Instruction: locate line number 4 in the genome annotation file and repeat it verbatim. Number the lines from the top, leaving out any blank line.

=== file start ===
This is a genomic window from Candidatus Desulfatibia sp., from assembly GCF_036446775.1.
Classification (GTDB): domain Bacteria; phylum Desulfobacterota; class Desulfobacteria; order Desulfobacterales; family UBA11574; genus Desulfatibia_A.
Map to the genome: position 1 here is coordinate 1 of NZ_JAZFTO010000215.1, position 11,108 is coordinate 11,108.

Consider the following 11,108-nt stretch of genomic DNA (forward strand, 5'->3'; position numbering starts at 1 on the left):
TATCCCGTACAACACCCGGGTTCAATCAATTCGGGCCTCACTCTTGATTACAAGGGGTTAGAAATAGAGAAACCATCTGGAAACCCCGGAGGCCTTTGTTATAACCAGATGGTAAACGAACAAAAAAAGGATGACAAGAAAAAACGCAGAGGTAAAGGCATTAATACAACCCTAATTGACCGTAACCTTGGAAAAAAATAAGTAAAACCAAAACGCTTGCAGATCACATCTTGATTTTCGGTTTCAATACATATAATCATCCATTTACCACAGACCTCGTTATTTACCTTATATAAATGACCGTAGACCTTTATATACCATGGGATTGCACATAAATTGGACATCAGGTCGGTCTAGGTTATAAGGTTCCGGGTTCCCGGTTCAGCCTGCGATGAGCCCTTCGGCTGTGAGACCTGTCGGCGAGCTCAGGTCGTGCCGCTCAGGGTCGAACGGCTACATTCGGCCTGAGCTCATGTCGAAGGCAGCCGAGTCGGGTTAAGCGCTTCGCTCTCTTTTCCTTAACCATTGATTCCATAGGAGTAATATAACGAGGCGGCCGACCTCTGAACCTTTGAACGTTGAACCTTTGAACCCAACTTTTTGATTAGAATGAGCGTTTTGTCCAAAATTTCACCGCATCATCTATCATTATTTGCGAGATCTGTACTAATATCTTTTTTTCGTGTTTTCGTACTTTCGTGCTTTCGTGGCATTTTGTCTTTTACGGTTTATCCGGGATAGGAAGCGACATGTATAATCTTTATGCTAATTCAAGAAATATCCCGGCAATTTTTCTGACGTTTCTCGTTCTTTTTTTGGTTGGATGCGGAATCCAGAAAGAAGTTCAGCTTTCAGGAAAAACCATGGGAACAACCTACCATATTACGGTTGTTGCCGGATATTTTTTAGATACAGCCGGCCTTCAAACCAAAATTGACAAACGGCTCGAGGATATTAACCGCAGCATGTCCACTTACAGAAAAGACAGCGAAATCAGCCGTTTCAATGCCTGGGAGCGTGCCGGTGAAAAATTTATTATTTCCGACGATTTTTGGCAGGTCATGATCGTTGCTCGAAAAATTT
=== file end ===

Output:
Consider the following 11,108-nt stretch of genomic DNA (forward strand, 5'->3'; position numbering starts at 1 on the left):